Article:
Oregon State University

CS 391: Social and Ethical Issues in Computer Science

Oregon State University, College of Engineering

Welcome to Class!

The Spring 2021 course starts on Monday, March 29, 2021 and ends on Friday, June 11, 2021.

This textbook will undergo changes before the first day of class. Refresh each page before you read it. All due dates and points are listed on the Canvas course Home tab and are subject to change.

Instructor for the Honors section

Ms. Pam Van Londen

Hello, Everyone!

Welcome to the Honors section of the Computer Science department's ethics course. You can refer to me as Pam.

For nearly 20 years, I have contributed to the missions of the EECS, Ecampus, and Women Studies programs at OSU through teaching, creative activity, and service. My experiences working with Apple partners, technical writing and internationalization teams for HP and Microsoft, and regional small/medium organizations and businesses have prepared me to be a well-rounded and innovative course developer, textbook writer, and educator. The improvement of my teaching and of student learning is always on my mind and is usually the topic of conversation among my peers and family (most of us are teachers). I use the best techniques to reach the majority of students online and on-campus.

Check in with me via the Canvas Inbox if you need assistance.

I am honored to be working with you this term and look forward to expanding your foundation. Let's have a great term!

Instructor for online section 400

Dr. Philipp Jordan

Dr. Philipp Jordan, EECS Instructor

Hi class,

My name is Philipp Jordan and you can call me simply Phil (or Dr. Jordan if you prefer a more formal way to address me). I am happy to be your online instructor for CS 391 – Social and Ethical Issues in Computer Science.

A little bit about my background:

I earned my Ph.D. in Communication and Information Sciences with specializations in human-computer interaction (HCI), communication theories, and social informatics from the University of Hawaiʻi at Mānoa. I also hold two Master's Degrees — in Computer Science and Mechanical Engineering. My research on Science Fiction and HCI has been featured by the MIT Tech Review and I have taught multiple iterations of Information and communication technology/research methods classes and contributed to a diversity of User Experience (UX) projects for special target audiences in the past. I have more than 8 years of experience in applied and academic UX/HCI research in international settings and I consider myself an expert in the area of qualitative and quantitative research methodologies, approaches and tools in human-computer interaction and UX best practice. I currently work full-time as a Lecturer at Oregon State University (online).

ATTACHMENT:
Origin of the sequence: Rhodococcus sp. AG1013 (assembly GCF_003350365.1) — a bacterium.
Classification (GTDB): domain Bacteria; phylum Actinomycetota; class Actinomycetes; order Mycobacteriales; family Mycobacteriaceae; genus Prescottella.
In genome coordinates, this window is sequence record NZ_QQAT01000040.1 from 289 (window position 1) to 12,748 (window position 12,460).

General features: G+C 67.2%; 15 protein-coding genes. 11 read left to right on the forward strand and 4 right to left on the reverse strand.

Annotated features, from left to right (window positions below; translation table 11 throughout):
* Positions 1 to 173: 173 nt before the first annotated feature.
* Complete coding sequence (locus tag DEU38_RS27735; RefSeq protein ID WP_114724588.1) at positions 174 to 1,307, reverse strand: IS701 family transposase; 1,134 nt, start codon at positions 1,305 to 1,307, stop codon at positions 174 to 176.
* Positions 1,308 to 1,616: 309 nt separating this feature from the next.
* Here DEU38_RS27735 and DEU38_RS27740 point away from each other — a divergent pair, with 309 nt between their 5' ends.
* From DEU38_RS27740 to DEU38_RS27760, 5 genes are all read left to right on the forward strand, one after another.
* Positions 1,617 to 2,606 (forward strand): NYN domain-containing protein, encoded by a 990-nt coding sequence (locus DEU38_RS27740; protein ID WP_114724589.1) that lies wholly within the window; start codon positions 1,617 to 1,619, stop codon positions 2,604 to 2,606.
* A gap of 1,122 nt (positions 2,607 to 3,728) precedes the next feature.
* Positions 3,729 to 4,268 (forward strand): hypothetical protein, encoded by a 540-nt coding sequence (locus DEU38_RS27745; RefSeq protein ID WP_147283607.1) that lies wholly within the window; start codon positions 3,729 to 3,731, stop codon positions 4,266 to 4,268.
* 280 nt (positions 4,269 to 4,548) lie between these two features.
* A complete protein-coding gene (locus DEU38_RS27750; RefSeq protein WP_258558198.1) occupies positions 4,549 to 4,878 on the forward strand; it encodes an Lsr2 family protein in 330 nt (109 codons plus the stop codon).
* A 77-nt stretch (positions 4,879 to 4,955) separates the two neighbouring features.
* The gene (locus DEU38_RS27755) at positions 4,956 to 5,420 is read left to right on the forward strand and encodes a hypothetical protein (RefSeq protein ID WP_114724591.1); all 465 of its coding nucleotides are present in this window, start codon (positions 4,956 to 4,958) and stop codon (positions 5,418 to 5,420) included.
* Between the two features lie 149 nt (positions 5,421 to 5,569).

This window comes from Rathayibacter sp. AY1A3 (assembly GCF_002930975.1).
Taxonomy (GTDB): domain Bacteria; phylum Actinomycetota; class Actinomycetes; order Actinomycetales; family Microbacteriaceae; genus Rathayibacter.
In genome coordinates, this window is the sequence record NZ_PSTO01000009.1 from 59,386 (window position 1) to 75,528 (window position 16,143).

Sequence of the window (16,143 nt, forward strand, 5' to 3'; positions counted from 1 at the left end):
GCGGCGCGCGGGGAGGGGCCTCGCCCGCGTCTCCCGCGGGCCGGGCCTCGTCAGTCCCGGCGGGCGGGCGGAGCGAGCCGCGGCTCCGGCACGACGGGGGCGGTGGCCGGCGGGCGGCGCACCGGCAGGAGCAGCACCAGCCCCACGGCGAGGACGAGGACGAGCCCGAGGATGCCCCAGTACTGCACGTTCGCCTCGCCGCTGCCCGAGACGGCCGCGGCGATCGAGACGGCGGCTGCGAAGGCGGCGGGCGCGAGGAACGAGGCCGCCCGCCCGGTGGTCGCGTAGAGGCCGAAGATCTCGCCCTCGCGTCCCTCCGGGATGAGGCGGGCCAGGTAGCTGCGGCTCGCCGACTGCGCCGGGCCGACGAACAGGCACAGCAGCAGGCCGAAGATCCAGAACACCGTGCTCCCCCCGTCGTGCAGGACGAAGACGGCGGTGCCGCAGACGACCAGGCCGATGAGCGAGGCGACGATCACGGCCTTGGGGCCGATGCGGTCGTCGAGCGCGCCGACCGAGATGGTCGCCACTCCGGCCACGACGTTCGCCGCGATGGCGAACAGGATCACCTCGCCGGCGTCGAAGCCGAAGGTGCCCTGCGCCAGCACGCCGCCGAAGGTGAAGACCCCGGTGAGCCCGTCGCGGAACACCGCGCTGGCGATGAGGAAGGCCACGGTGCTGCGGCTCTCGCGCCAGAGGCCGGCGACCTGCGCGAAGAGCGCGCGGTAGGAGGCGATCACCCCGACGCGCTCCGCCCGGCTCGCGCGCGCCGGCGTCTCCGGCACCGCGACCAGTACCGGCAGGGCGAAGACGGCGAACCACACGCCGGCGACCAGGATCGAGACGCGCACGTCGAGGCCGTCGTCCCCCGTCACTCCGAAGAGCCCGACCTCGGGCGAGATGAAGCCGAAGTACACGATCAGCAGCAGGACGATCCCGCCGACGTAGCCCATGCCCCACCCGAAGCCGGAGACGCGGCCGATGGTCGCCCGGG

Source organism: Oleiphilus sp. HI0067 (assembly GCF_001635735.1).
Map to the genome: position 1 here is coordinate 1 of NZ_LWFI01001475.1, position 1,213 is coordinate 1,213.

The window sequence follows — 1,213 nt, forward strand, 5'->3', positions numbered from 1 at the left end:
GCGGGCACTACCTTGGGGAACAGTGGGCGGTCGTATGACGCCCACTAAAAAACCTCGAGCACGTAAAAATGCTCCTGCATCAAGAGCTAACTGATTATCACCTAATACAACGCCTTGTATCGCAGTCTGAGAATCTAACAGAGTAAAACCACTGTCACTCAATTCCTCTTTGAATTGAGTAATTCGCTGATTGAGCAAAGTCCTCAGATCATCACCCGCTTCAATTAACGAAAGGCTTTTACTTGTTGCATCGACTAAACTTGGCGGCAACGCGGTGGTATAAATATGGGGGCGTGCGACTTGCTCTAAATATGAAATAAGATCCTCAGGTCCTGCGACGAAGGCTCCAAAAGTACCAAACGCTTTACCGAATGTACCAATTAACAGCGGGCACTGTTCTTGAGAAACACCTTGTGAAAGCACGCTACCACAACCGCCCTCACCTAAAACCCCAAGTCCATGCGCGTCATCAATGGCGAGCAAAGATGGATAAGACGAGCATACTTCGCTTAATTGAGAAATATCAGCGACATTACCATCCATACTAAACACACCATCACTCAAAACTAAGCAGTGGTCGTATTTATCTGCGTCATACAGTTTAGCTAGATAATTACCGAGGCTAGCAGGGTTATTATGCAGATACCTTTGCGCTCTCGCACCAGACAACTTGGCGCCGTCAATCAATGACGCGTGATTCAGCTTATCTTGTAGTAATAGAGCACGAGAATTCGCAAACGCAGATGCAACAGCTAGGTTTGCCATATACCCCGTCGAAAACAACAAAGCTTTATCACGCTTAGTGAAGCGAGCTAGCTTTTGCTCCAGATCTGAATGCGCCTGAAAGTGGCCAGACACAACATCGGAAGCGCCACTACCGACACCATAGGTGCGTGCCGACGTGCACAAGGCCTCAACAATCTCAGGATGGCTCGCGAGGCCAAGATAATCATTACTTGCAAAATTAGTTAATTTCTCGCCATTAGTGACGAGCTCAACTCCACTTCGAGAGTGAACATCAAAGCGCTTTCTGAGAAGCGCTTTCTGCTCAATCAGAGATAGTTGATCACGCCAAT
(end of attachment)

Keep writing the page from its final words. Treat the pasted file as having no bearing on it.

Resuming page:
Check out some of my research, articles, and mentions here if you like:

I like surfing, cooking, hiking, National Parks, and all the other fun things in life :)

Course Introduction

This course provides an in-depth exploration of the social, psychological, political, and ethical issues surrounding the computer industry using a variety of research, writing, and collaboration activities which meet BACC Science, Technology and Society (STS) synthesis requirements. You'll explore ethical theories, the balance of power related to rights, privacy, and cybersecurity, hiring and marketing issues, hardware and software issues, infrastructure and access to disruptive technologies, bias in the high-tech industry, the future of computing, and ethical dilemmas. The overall goal is to improve your decision-making in the workplace of your future. Complete Chapter 1 right away...it will prepare you for the rest of the term. This course requires high-speed broadband internet to access all lessons, media, and software. Drop this course if you anticipate having inefficient internet service during the term.

Follow this path for best results:

  • Weekly Schedule

    Add notes about this typical schedule to your calendar so you stay on track:

    • Sec 400 Online Students
      Submit the current Explore Topics assignment in Canvas.
      Submit the current Case Discussion in Canvas.
    • Honors Students:
      Mondays: Understand the week's goals and start the Explore Topics collaborative writing. Wednesdays: Begin the Examine a Case Discussion. Fridays: Reply with counter-arguments.
    • View the Home or Assignment tab for exact due dates and times.
    • View the Canvas Calendar for an overview.
  • 🔘Chapters & Assignments

    Be prepared to spend 6 to 12 hours each week. Listen to articles when your eyes are tired.

    Complete activities in each chapter in sequence to help you succeed. Each contains:
    • Objectives.
    • + Explore Topics
    • + Examine a Case Discussion.
    • + Need Help?
    • ◯ Scoring criteria.
  • Feedback and Help

    Rubric View Assignment feedback in its Rubric.

    Assignment Ask about Rubric Feedback via Grades → Assignment → Comments.

    Ask personal and technical questions via the Canvas Inbox.

    Ask for computer technical support via the OSU Service Desk.

    bug_report Because software changes frequently, there might be bugs, typos, and broken links in this textbook that cause confusion. Earn a point of extra credit for reporting problems using the Canvas Bug Report forum.